If you're looking for the ultimate health and spa retreat, look no further than Austria for the perfect wellness break. Replete with natural hot springs, Alpine-fresh air, sweeping mountainous views and warming hospitality, Austria lends itself to a thriving wellbeing scene. Visit for deliciously warming outdoor pools, revigorating steam rooms and quaint sauna cabins nestled in the most picturesque backdrop and take advantage of an impressive treatment menu and indulge in the most delicious and hearty gourmet delights during your spa stay.
Austria's spas look back on a long tradition, and many of its modern spas now sit on sites which were popular as far back as the Roman times, with the ancient Romans fully appreciating the medicinal and relaxational benefits that spas (or, as they called them "Terme") offered.
What's more, a trip to the spa is perfect for any time of year. During the wintertime, why not spend some time relaxing and unwinding after an active day on the slopes. Throughout the summer, hike in the mountains or take a scenic cycle bike around the lake before luxuriating in open-air pools, unwinding taking in the gorgeous panoramic views.
Tempted? Read on for a pick of some of the most notable spas in the country.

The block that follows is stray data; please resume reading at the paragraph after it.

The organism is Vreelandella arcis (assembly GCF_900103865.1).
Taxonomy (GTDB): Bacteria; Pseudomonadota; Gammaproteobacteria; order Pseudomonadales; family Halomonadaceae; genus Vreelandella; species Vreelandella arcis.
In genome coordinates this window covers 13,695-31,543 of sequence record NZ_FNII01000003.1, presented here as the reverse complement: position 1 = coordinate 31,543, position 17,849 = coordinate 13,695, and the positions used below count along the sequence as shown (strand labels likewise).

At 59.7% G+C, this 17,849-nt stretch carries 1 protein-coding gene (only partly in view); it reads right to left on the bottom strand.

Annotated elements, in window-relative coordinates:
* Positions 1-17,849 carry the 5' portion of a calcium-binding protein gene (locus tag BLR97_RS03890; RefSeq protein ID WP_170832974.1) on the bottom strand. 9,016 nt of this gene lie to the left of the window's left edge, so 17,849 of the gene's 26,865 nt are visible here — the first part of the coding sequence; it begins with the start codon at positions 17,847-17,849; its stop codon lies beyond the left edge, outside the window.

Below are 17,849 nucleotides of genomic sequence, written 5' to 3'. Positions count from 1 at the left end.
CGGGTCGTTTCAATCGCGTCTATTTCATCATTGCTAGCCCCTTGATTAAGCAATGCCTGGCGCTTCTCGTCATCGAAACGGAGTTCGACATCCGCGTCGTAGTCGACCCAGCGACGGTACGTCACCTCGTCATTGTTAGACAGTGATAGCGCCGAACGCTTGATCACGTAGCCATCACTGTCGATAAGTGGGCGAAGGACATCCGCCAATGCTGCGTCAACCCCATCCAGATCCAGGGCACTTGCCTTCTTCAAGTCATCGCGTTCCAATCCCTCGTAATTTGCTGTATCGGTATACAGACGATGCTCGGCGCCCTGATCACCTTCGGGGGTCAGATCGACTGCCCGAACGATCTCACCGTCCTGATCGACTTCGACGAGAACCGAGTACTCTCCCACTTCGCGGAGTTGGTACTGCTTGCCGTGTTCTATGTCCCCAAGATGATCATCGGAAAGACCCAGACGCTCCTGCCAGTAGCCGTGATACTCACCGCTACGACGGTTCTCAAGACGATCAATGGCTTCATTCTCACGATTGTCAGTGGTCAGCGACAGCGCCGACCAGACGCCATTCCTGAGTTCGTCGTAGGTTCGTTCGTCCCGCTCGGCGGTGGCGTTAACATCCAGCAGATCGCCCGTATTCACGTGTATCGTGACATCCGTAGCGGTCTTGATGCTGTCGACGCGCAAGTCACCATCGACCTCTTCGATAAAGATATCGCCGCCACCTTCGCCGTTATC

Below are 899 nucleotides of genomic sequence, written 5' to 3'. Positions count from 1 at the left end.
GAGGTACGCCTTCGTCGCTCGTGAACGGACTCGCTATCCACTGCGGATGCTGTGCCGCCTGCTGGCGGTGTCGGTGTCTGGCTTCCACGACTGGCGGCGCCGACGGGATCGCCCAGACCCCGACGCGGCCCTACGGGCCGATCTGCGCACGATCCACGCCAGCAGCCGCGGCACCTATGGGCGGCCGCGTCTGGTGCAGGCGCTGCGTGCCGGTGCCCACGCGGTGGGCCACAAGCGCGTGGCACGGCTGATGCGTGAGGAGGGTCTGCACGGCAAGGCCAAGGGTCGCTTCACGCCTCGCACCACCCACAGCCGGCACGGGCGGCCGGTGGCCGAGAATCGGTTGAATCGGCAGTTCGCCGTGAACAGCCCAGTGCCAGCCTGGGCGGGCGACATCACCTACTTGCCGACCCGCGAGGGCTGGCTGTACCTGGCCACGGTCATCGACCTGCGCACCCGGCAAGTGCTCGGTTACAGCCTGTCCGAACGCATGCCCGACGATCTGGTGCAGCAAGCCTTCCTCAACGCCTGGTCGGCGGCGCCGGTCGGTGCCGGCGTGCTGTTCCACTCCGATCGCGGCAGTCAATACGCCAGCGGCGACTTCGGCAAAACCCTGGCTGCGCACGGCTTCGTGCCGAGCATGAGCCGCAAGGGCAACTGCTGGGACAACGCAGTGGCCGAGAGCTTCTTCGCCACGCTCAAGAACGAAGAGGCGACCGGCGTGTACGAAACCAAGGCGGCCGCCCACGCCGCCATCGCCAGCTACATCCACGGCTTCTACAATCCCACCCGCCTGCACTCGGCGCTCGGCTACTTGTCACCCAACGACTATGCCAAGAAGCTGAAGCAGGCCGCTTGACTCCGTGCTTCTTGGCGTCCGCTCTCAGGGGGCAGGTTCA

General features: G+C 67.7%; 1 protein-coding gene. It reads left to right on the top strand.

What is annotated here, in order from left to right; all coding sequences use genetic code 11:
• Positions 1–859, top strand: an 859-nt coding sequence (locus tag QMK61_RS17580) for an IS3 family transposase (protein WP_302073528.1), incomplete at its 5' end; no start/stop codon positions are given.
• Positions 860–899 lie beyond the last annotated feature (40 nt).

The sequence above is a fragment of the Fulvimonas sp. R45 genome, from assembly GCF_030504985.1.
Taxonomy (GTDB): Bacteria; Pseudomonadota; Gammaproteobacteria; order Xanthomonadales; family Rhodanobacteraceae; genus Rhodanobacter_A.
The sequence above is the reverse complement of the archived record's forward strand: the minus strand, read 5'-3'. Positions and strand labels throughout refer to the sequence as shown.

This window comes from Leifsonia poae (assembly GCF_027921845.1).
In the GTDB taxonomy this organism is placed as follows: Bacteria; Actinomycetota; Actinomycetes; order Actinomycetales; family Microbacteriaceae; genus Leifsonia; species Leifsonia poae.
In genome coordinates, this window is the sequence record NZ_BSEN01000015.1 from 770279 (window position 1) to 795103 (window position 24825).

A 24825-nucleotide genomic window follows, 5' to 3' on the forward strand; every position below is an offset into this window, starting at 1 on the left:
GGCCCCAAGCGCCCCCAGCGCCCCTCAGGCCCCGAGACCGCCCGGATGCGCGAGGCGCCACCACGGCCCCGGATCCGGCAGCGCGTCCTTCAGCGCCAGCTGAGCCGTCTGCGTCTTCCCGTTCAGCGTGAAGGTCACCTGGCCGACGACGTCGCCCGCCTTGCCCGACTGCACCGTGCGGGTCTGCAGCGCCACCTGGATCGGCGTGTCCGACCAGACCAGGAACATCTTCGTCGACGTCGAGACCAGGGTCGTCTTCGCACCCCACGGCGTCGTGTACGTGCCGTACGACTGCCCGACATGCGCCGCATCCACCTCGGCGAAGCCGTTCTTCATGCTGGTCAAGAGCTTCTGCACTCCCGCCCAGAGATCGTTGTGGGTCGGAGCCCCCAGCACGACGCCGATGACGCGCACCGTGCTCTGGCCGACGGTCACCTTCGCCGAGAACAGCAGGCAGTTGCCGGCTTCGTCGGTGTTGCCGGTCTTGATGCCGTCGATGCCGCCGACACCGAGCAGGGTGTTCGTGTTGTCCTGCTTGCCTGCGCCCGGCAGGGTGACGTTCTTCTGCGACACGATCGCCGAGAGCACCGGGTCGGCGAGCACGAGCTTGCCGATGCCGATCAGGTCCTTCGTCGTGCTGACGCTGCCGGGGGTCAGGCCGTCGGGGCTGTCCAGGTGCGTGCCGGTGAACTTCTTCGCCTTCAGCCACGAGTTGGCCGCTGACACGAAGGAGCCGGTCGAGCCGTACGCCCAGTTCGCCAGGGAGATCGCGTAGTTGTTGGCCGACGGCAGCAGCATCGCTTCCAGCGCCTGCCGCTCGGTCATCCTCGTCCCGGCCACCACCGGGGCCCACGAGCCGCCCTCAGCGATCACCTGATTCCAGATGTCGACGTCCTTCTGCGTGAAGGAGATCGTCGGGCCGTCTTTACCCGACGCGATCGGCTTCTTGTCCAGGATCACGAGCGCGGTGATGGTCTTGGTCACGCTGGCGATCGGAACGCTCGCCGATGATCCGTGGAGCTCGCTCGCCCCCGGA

The thermal spas in Burgenland have some of the oldest and richest traditions in the whole of Austria. Set in the stunning steppe landscape in the east of Austria, its climate is warm and the whole area lays claim to being Austria's sunshine state, ideal when wishing to luxuriate some of the luxury outdoor pools or lounge at the side of the water. It boasts a number of thermal spas which are replete with healing spring waters.
Amongst Burgenland's most popular are St. Martins Therme & Lodge, which enjoys a favourable location near to the Neusiedler See - Seewinkel National Park, its four-star offerings including a spacious wellness and thermal spa complex, five different saunas and steam baths. Loipersdorf Spa is home to a family spa and sauna village, recreation area for sports such as volley ball, sandpits and climbing features, whilst the Stegersbach Allegria Thermal Spa has 14 pools at different depths and temperatures, including separate pools for babies, toddlers and children.
More than 60 curative spas located in the vicinity of Villach and Bad Kleinkirchheim lend the traditional winter sports region of Carinthia a superb added extra.
Even the ancient Romans agreed and were enthusiastic visitors over 2,000 years ago of the site where the Thermen Resort Warmbad-Villach now sits. This is Austria's southernmost thermal spa, and nowadays the healing waters which are particularly suitable for things like musculoskeletal therapies come from more than 6 sources, and the spa basins have more than 40 million litres of water flowing into them from various spa basins.
The Thermal Spa Römerbad is one of Europe's most beautiful Alpine wellness oases. Designed by the renowned architects Behnisch who have worked on buildings all over the world, its interior and outdoor spaces draw inspiration from its panoramic mountainous surrounds.
Upper Austria's spas are fed from deep springs. All year round the thermal spas offer up hours of relaxation, tranquillity as well as a deep sense of well being but during the winter particularly they are a particularly enticing choice offering the perfect place to unwind and soothe sore limbs in warming comforting water.